A body that was found by a kayaker in an industrialized river has been identified as a missing 12-year-old Black boy who went missing earlier this month in Hammond, Indiana.   

According to the Lake County Indiana coroner’s office, the body of Kyrin Carter was found in Little Calumet River in northwest Indiana near a Best Western, officials said Tuesday morning, NBC Chicago reported.  

Around 8:15 p.m. on Monday, Indiana State Police said they were alerted by a volunteer kayaker who said that a body had appeared to be approximately 300 feet from where Carter was last reported seen. Shortly after, a dive team responded to the call and located the body in the water. The body was later confirmed as Carter’s.    

Carter, who is on the autism spectrum, went missing May 15 at approximately 12:30 p.m. near the hotel where he and his mother, Danielle Duckworth, were staying. They were in town from Kansas City, Missouri for an engagement party, according to WGN-TV. Surveillance footage showed Carter leaving the Best Western and walking barefoot toward the area where he was later found.  

Following his disappearance, volunteers and family members immediately went on a mass search which lasted for several days. Last Friday, officials had initially stopped the flow of the river temporarily to help with the search for the body, according to the Chicago Sun-Times.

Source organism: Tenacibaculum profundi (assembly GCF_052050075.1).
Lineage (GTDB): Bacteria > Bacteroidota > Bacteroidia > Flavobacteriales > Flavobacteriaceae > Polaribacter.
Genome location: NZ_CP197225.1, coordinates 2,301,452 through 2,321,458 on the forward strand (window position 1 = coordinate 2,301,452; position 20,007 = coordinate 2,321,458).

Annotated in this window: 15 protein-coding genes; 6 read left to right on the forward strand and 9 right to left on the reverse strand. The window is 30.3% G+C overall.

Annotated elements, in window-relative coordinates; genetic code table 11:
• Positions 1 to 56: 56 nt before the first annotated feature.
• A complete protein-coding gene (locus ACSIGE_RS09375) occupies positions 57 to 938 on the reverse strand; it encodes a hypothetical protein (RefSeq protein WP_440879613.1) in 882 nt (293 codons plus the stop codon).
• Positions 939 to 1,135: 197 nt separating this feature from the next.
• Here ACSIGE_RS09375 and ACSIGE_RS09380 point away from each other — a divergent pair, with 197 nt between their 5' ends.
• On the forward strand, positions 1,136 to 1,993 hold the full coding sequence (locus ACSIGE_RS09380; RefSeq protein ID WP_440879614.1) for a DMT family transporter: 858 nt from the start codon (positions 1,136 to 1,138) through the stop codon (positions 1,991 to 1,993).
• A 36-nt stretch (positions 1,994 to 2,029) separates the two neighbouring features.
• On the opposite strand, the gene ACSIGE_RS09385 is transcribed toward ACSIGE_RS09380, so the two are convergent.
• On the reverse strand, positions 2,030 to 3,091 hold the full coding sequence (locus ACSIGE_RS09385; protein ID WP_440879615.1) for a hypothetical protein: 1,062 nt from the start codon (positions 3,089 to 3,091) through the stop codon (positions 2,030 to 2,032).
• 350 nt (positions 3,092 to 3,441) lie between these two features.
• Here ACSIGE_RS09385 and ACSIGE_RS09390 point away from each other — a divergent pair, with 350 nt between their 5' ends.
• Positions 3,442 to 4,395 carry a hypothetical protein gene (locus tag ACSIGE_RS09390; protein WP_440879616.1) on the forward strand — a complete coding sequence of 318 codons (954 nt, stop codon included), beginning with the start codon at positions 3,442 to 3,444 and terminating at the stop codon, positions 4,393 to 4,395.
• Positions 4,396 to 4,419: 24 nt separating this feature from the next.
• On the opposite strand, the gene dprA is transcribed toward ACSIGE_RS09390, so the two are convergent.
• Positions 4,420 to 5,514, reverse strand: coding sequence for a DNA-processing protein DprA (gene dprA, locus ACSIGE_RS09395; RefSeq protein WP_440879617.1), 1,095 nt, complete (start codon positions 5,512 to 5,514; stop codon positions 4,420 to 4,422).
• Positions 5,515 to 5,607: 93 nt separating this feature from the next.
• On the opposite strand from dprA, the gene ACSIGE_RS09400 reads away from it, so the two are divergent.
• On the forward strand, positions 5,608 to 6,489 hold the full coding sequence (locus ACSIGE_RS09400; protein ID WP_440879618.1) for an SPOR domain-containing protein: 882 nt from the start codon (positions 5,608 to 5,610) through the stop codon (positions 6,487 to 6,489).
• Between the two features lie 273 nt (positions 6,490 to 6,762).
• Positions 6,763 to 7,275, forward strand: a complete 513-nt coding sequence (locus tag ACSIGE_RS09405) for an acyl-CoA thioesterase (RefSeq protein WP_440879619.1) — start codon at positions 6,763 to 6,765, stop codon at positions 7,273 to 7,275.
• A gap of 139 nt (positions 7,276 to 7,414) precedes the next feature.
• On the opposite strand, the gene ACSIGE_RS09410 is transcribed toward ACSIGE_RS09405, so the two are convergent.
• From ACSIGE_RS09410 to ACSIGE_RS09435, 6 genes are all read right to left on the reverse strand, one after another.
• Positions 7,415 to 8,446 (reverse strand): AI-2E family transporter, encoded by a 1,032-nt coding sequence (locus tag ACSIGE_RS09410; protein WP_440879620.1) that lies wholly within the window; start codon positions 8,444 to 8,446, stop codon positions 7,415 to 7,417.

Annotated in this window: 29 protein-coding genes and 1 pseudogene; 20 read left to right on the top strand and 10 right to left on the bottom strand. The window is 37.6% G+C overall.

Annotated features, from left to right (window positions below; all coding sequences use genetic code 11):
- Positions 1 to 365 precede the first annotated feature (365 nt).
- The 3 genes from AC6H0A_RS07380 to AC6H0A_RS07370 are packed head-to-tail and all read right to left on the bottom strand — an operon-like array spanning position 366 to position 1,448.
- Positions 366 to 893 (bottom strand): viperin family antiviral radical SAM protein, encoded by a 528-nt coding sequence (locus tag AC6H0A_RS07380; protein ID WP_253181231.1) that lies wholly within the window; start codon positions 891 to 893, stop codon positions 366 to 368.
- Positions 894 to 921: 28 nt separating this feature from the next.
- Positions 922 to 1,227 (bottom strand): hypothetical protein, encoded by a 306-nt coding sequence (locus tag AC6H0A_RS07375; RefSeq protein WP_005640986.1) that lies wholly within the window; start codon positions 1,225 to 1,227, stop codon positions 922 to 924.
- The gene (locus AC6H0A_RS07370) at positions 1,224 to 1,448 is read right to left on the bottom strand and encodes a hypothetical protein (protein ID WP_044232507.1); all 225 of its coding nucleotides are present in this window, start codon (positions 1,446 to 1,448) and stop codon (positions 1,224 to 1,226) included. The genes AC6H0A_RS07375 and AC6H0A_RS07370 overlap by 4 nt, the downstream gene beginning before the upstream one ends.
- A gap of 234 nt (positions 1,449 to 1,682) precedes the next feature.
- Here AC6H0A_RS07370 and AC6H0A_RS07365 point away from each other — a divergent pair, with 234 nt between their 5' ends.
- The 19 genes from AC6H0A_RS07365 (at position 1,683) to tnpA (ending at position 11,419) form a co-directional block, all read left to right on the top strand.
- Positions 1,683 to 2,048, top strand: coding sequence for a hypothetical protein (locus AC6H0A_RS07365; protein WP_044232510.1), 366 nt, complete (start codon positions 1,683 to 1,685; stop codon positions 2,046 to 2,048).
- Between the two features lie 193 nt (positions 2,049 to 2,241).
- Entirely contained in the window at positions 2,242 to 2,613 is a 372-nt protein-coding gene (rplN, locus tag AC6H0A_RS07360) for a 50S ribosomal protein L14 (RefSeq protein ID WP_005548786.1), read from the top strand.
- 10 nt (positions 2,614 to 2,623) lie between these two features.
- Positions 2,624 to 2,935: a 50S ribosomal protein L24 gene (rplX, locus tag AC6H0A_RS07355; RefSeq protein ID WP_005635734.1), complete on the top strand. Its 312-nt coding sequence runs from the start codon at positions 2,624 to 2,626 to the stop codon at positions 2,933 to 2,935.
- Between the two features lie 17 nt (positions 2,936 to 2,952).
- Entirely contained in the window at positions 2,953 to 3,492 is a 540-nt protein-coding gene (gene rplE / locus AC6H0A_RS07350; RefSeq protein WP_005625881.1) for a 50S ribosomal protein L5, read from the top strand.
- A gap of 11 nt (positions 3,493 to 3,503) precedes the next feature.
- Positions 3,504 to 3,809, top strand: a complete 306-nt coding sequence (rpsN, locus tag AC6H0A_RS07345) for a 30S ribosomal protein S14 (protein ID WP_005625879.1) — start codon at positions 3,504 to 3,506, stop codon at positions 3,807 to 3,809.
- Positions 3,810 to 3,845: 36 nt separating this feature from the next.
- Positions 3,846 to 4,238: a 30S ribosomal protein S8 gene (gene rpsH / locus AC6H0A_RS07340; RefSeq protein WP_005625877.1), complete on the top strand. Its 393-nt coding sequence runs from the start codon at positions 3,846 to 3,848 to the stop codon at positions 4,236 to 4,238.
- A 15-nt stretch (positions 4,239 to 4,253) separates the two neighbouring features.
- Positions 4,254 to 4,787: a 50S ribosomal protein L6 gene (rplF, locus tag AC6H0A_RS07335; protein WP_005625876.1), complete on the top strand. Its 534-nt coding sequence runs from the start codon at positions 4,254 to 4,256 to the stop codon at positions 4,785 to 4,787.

Eric Smith, the kayaker who located Carter’s body, said he spent days searching for the boy and hoped his skills as a fisherman would come in handy. 

"I came out here hoping every day to find him, but I didn't think I was actually gonna find him," Smith said Tuesday at the scene. "So then, like, when I spotted him, it hit me different."

Smith said there were many people who joined the search. 

"A lot, a lot of people came together and gave their time. I put a lot of time into his missing case," he said. 

When Carter’s body was identified, Smith said he felt happy for Carter’s family and that finding the boy was what he came to do. 

I felt "happiness that I found him, that I could give the family closure,” he said. 

The circumstances surrounding Carter’s death highlight the death of other children who have autism. In 2013, Avonte Oquendo, who was also on the autism spectrum, walked out of his school in Queens, New York, according to the Daily News. His body was found in the East River. It was later reported that Oquendo drowned in the water. 

"Avonte's Law," which helps track autistic children after running away, was introduced to the Senate in 2014.

An autopsy for Carter has been scheduled to determine the cause of death.